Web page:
RULED BY THE BUSINESS CLASSES: Canada's Politics Deep, Dirty, and Far from Democratic
Conway, John F., CCPA Monitor
We exist in, and largely embrace, a deeply delusional system of political beliefs. The central delusion in this belief system is that we live in a democratic society, that the popular will prevails, that we have government of the people, for the people, and by the people.
We don't. More accurately, we live under a democratic dictatorship of the business classes. All the major parties embrace capitalism and the free market god. They compete for our votes on the basis of which party best serves the interests of the regional, national, and international business classes.
There are indeed elections allowing us to choose which party will oversee and manage our exploitation until the next election. We have the formal trappings of democracy-we can freely run for office and we can freely vote-but none of the substance of democracy, since the choices are either illusory or shallow, usually both. Dion will be less harsh than Harper. Obama will oversee the interests of the American Empire in the world with less barbarism than McCain. Choices? Yes, like choosing between Cheer and Tide in the supermarket.
The choices, of course, are not without some significance. But they reduce us always to choosing the least among evils. This leads to public disengagement and cynicism, further undermining our limited democracy and further empowering the capitalist business classes, as more and more of us withdraw from active participation in civil society. Nothing sustains the democratic dictatorship of the business classes more than the deepening disengagement of the people. Elections have become a democratic contest between conflicting interests among the business classes about how best to manage the affairs of the class as a whole. The people are reduced to pawns to be manipulated.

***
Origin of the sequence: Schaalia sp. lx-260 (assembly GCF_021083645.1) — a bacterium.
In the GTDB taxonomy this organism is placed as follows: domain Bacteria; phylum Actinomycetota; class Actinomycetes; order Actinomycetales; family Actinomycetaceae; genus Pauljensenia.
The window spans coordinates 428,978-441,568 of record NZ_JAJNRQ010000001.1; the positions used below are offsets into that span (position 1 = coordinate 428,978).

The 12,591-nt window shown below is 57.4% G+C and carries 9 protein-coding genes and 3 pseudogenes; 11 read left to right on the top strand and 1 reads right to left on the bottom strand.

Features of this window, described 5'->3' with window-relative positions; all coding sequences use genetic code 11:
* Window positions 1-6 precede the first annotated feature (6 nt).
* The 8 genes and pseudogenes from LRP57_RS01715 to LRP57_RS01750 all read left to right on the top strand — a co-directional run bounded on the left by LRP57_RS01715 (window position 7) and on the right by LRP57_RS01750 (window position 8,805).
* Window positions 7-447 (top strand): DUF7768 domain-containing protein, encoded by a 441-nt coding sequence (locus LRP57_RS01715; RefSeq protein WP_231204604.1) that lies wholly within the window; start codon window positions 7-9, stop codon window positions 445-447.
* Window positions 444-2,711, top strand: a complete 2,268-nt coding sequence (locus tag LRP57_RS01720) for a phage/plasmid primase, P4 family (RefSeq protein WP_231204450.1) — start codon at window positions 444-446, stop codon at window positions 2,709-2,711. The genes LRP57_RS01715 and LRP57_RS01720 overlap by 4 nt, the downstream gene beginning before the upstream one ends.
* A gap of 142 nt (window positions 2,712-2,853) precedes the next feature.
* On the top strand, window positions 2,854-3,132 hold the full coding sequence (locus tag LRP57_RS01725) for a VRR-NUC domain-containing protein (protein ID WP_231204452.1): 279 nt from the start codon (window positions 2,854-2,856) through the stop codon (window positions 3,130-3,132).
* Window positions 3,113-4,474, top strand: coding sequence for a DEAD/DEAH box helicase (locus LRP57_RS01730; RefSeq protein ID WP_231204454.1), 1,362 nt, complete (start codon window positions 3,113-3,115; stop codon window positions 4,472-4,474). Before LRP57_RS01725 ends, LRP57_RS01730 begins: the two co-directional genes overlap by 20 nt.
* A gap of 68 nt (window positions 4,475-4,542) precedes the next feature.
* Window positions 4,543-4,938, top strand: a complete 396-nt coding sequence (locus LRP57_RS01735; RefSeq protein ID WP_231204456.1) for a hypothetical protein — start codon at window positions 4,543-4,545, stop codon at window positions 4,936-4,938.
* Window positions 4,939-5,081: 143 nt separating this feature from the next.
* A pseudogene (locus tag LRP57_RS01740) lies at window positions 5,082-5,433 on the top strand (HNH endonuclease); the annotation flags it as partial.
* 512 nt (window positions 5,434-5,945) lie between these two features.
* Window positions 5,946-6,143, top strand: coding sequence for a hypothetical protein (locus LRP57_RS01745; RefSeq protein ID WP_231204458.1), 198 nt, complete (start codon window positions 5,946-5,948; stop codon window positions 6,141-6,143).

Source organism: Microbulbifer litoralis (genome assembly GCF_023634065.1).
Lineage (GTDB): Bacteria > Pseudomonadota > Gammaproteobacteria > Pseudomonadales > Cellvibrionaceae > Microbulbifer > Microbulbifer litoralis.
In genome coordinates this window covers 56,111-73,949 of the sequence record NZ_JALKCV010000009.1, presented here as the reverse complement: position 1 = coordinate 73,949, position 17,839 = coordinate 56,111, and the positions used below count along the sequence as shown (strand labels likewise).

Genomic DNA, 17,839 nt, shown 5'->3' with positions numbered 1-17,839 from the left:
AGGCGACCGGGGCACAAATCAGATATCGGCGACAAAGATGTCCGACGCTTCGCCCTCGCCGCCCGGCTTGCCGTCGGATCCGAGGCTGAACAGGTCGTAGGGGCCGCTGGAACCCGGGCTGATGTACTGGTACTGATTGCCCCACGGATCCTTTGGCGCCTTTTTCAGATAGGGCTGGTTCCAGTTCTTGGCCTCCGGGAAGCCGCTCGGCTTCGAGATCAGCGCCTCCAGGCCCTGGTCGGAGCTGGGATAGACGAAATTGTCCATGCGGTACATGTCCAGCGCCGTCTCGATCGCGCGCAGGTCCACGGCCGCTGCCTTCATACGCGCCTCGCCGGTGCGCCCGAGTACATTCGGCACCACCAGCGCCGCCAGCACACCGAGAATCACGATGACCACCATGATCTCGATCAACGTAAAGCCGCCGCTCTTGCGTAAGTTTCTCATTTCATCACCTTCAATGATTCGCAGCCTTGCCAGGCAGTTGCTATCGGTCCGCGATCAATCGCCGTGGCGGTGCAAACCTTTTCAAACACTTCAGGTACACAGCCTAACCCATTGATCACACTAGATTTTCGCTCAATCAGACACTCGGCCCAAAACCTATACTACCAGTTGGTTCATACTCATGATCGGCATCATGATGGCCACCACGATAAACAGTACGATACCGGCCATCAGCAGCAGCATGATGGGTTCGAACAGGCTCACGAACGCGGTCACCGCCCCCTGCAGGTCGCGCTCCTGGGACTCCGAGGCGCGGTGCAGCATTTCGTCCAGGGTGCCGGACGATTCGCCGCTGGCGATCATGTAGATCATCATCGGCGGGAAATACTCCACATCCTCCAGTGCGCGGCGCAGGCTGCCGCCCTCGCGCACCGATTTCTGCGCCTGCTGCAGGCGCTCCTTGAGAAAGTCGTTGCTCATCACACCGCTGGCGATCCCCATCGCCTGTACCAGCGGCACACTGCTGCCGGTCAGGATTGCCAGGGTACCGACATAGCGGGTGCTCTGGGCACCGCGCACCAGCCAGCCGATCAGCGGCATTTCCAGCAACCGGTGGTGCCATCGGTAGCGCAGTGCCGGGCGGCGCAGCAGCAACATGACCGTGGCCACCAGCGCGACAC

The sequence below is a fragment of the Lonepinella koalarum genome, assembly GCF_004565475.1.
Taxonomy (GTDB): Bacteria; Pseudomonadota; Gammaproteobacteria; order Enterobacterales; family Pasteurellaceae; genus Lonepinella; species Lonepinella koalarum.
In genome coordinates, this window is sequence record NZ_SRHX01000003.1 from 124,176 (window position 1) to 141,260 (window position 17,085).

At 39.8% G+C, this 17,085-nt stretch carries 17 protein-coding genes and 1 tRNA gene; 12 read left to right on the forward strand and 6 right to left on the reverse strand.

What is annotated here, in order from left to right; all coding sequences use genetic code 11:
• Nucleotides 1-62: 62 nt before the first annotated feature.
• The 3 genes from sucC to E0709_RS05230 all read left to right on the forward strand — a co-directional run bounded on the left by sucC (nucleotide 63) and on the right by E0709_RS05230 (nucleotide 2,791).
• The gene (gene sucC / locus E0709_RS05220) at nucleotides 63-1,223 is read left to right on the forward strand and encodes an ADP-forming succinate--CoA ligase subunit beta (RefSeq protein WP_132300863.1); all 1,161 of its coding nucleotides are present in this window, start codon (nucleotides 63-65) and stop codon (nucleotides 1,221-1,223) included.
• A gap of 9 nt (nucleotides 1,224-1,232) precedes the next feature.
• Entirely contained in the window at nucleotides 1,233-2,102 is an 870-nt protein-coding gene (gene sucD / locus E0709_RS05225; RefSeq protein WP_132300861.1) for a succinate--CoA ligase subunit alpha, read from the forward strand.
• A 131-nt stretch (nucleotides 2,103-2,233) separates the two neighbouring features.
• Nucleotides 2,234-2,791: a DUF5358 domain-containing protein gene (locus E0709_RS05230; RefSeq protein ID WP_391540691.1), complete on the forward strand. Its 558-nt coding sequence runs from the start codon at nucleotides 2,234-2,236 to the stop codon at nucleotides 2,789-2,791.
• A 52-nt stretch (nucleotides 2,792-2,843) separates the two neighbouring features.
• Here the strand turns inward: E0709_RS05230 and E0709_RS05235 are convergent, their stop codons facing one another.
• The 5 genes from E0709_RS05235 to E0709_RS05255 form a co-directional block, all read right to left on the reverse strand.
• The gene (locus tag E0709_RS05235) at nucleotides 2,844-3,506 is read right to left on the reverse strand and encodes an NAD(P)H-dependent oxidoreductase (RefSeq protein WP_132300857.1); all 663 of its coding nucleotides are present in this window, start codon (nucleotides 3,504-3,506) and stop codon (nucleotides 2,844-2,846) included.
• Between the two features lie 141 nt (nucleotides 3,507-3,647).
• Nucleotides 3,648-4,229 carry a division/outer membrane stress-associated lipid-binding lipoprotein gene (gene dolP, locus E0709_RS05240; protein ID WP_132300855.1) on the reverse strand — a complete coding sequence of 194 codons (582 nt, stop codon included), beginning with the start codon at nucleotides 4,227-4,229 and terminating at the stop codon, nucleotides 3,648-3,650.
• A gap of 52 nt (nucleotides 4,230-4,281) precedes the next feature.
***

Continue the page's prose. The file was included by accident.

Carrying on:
During election campaigns, the parties lie, spin, manipulate and con, spending millions on propaganda to win our votes. Extravagant promises are made, only to be broken after victory. Political debates and propaganda focus on shallow silliness and simplistic slogans: personal attack ads, 30-second TV clips, carefully cultivated images and messages massaged by the spin doctors.
When necessary, huge doses of fear are unleashedterrorists around the world and right next door; evil criminals lurking in dark alleys-to divert and then stampede the people into making frightened, irrational political choices. The real, deeper agenda of what power will be used for is hidden from view and repeatedly denied. Only after the electoral dust settles do people begin to get a glimpse of the deeper agenda of the successful party.
The fact is that the real political decisions that determine our collective fate are made in the secret substratum of economic power where all dirty tricks are allowed in order to deceive the public and to manipulate public opinion. No open democratic debate is allowed. The real politics in our sham of a democracy are deep, dirty, and profoundly undemocratic.
The basic truth of this assertion can be tested against three recent political events: 1) the Bernier affair; 2) the unexpected nuclear initiative in Saskatchewan; and 3) the recent public revelation that the war in Afghanistan is all about oil, natural gas, and pipelines.
The Bernier Affair
The unfolding of the scandal involving former Foreign Affairs Minister Maxime Bernier provided a public glimpse of how things really get done in Ottawa. Bernier had designated Julie Couillard as his spouse for official purposes, allowing her to travel with the minister, meet and greet heads of state, and enjoy all the trappings of ministerial power.
Initially it was a love match, or so we are led to believe, as poor besotted Maxime fell in love, or in lust, with the pulchritudinous Couillard. Then it was revealed that Couillard had lived with two members of the Hell's Angels, one of whom, Gilles Giguere, was her one true love (he ended up in a flooded ditch with three bullets in the head). …